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In continued celebration of National Women’s History Month, we honor the work of the female American Academy of Forensic Sciences (AAFS) Presidents who have produced lasting effects on the quality of forensic science training and education. Although forensic science educational programs are common today, that was not always the case. Similarly, professional training programs in many areas of forensic science did not exist until the late 1970s. The fifth female AAFS President was a pioneer in the development of both professional training programs and programs designed to integrate forensic science education into the curricula at the middle and high school levels.
Mary Fran Ernst, BLS, 2001-2002 AAFS President
In 1965, Ms. Ernst began her career as an assistant in the clinical laboratory department at Saint Louis University. She earned her bachelor’s degree at Saint Louis University, then joined the new Division of Forensic Pathology while also beginning her career as a medicolegal death investigator for the St. Louis County Medical Examiner’s Office. In 1977, recognizing the need for formal training for death investigation, Ms. Ernst developed the Medicolegal Death Investigator Training Course (MLDIC) at Saint Louis University. In 1985, she developed the Masters Conference for Advanced Death Investigation. Both courses continue today and serve a wide variety of students. Mary Fran served as an Associate Professor of Pathology and as Director of Medicolegal Education until her retirement from Saint Louis University in 2011. She retired from St. Louis County in 2015 after a distinguished career in death investigation.
In 1993, Ms. Ernst served on a national curriculum development project to identify and validate medicolegal death investigator skill and performance standards. The resulting text, Medicolegal Death Investigator: A Systematic Training Program for the Professional Death Investigator, which Ms. Ernst co-authored, was published in 1996. Ms. Ernst recognized that an educational road map had been established for national certification for medicolegal death investigators and coroners, and the American Board of Medicolegal Death Investigators (ABMDI) was born. Ms. Ernst served as the 1998-2001 and 2003 President of the ABMDI and the ABMDI’s representative to the Forensic Specialties Accreditation Board (FSAB).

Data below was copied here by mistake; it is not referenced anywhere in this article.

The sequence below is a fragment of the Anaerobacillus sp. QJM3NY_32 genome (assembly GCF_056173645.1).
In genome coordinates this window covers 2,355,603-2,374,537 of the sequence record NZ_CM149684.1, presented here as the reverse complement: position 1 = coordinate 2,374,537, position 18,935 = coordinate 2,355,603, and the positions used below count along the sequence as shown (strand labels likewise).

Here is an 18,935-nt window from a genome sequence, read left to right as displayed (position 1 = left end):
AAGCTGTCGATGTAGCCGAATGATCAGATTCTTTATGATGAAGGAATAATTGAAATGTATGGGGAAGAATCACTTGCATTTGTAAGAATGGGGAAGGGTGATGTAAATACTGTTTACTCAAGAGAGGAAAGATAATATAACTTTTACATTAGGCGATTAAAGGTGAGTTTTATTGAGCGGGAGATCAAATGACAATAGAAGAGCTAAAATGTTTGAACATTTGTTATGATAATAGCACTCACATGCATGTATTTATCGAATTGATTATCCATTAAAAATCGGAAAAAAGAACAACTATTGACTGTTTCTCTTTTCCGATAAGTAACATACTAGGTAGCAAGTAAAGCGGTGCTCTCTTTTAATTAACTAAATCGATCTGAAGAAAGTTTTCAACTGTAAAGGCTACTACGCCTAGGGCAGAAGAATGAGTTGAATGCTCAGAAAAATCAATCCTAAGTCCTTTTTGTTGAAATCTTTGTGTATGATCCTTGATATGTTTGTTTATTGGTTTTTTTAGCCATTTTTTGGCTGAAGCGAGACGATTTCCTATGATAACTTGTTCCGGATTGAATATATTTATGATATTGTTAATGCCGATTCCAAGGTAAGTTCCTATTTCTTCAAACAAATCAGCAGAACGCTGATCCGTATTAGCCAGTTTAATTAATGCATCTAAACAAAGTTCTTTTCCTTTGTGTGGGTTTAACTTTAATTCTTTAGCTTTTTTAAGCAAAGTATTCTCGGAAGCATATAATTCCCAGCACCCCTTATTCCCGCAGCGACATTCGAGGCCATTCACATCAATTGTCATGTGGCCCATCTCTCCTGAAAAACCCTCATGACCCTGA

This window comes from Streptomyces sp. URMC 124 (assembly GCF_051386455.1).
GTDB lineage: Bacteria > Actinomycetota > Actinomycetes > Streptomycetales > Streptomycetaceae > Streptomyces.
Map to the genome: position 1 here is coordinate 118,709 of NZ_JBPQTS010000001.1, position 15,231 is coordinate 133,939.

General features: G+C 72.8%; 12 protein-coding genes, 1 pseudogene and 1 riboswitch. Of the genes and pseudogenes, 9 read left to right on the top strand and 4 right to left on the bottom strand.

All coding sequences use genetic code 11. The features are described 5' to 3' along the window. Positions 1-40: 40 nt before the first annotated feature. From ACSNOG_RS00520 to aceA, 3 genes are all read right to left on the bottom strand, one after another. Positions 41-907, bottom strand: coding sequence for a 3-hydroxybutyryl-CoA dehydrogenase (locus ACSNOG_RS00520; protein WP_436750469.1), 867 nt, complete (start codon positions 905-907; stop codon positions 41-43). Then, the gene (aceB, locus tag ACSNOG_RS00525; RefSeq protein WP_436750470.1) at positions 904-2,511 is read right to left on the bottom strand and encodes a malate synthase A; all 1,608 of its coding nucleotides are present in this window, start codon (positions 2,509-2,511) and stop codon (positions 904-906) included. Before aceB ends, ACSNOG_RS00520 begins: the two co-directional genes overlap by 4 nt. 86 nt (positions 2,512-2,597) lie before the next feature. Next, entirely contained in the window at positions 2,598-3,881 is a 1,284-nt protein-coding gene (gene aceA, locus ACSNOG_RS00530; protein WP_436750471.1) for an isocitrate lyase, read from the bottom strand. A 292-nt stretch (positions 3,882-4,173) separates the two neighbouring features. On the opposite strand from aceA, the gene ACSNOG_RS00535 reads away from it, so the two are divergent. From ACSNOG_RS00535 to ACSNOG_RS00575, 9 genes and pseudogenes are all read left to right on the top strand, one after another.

Ms. Ernst’s dedication and service to the AAFS began in 1988. Ms. Ernst is also a former trustee of the Forensic Sciences Foundation (FSF) and served as Vice-Chair from 1995 through 1997. She received the General Section’s John R. Hunt Award for Outstanding Service to the Forensic Sciences in 1994 and the AAFS Distinguished Fellow Award in 2011.
During her presidency, Ms. Ernst reviewed the results of the 2000 Third International Mathematics and Science Study, which reported that math and science achievement in United States high school seniors ranked among the very lowest of the 43 countries studied. Her AAFS Presidential Educational Initiative was to develop national strategies to incorporate forensic science into high school curriculums, resulting in the birth of the AAFS Forensic Science Educators Conferences (FSECs). She conducted four FSECs at the Saint Louis University School of Medicine (2002, 2004, 2006, and 2008) and to date there have been 31 AAFS-sponsored FSECs. These conferences have been replicated throughout the country, providing middle and high school science teachers with forensic science information designed to entice students to study science and mathematics. More than 1,200 teachers have participated in FSECs throughout the nation.
Ms. Ernst served as a member of the Editorial Board of the American Journal of Forensic Medicine and Pathology and the Editorial Advisory Board of the Encyclopedia of Forensic and Legal Medicine. She has published numerous articles and chapters on medicolegal death investigation and has presented more than 500 times throughout the country and around the world on medicolegal death investigation topics.